Float Collars Information
Float collars are a cementing component installed near the bottom of the casing string. Their primary functions are to serve as a landing spot for the cement plug during primary well cementing and to prevent fluid flow-back during well cementing and case running operations.
Float collars are a short section of casing with tool joints on both ends. They incorporate an integral backpressure valve which is most often a spring-loaded ball valve or flapper-type. The valve prevents flow back of cement slurry during cementing and also helps "float" the casing string during case running operations.
They mate with the casing string one to three sections above the guide shoe, a device that directs the casing string through the wellbore on descent. Learn more about guide shoes by visiting GlobalSpec's area specification guide for guide shoes (here).
During case running operations the casing string is inserted into an open wellbore. The derrick supports the weight of the top portion of the casing string. As additional sections of casing are connected and fed into the wellbore, the back-pressure valve in the float collar displaces reservoir fluids that would otherwise flow up through the bore of the casing string. This helps control the rate of descent and supports a portion of the load.
Cementing operations seal and secure the top portion of the casing string, referred to as the conductor casing, to an open wellbore. A cementing unit incorporating large slurry pumps displaces cement slurry down through the bore of the casing string and back up through the annulus (the void between the casing string and the open well bore).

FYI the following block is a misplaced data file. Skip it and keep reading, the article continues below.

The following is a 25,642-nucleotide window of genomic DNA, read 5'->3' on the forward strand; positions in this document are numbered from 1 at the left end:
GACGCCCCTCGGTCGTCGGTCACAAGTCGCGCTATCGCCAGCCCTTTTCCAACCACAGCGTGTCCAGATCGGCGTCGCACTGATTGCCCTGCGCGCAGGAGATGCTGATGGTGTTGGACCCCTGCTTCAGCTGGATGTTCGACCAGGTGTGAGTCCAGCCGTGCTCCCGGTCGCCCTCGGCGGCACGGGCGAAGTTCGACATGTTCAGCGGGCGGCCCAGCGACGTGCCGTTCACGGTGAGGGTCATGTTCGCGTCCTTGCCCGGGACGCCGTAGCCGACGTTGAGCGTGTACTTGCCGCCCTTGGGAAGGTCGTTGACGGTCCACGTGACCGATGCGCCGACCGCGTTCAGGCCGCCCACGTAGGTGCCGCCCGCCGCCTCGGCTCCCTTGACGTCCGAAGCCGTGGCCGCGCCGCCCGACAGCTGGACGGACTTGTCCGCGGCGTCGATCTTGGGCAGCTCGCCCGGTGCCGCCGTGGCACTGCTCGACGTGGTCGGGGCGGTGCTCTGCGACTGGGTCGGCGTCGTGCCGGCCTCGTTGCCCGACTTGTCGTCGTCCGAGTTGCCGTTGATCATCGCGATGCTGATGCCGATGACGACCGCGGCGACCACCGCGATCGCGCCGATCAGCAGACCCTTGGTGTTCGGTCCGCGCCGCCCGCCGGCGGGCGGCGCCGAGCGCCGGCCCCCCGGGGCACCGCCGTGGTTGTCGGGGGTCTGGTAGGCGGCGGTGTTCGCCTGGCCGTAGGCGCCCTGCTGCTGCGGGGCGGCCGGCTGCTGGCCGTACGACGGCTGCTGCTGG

The float collar serves two important functions during cementing:
They act as a landing post for cement plugs. Typically two cement plugs, top and bottom, are fed through the casing string before and after the cement slurry. The bottom plug mates with the float collar, then a spike in pressure bursts a diaphragm in the bottom plug and the cement slurry begins to fill in the annulus. After the cement slurry has been pumped through the wellbore the top plug mates with the seat of the bottom plug. The surface operator has positive indication that the slurry has been properly displaced when fluid pressure rises and pumping commences.
The float collar then prevents reverse flow of cement slurry through the casing bore. The displacement mud used to drive the top cement plug down through the wellbore and push remaining slurry up through the annulus is not as dense as the cement slurry. The integral back pressure valve in the float collar is required in order to prevent flow back of cement slurry up through the casing string.
API RP 10F -- Evaluating the performance of cementing float equipment
API RP 65 -- Cementing shallow water flow zones in deep water wells